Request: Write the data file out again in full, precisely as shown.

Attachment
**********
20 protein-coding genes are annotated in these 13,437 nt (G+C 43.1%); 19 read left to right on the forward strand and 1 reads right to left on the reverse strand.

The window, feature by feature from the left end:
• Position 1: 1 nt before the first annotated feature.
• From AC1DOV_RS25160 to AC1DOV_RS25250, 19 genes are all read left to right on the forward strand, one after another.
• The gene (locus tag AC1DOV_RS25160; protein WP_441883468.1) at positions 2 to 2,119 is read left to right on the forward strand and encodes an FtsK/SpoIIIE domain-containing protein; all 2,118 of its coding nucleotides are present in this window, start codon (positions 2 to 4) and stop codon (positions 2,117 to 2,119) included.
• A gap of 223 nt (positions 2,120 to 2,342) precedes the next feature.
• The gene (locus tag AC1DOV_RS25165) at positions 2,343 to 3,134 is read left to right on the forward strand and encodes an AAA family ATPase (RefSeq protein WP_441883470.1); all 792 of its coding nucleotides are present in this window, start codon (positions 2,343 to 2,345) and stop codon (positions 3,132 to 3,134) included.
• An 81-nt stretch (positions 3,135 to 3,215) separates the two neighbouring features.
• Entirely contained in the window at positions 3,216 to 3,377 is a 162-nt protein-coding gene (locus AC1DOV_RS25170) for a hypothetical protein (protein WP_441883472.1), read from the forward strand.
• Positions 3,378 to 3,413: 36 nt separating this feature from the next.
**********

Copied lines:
20 protein-coding genes are annotated in these 13,437 nt (G+C 43.1%); 19 read left to right on the forward strand and 1 reads right to left on the reverse strand.

The window, feature by feature from the left end:
• Position 1: 1 nt before the first annotated feature.
• From AC1DOV_RS25160 to AC1DOV_RS25250, 19 genes are all read left to right on the forward strand, one after another.
• The gene (locus tag AC1DOV_RS25160; protein WP_441883468.1) at positions 2 to 2,119 is read left to right on the forward strand and encodes an FtsK/SpoIIIE domain-containing protein; all 2,118 of its coding nucleotides are present in this window, start codon (positions 2 to 4) and stop codon (positions 2,117 to 2,119) included.
• A gap of 223 nt (positions 2,120 to 2,342) precedes the next feature.
• The gene (locus tag AC1DOV_RS25165) at positions 2,343 to 3,134 is read left to right on the forward strand and encodes an AAA family ATPase (RefSeq protein WP_441883470.1); all 792 of its coding nucleotides are present in this window, start codon (positions 2,343 to 2,345) and stop codon (positions 3,132 to 3,134) included.
• An 81-nt stretch (positions 3,135 to 3,215) separates the two neighbouring features.
• Entirely contained in the window at positions 3,216 to 3,377 is a 162-nt protein-coding gene (locus AC1DOV_RS25170) for a hypothetical protein (protein WP_441883472.1), read from the forward strand.
• Positions 3,378 to 3,413: 36 nt separating this feature from the next.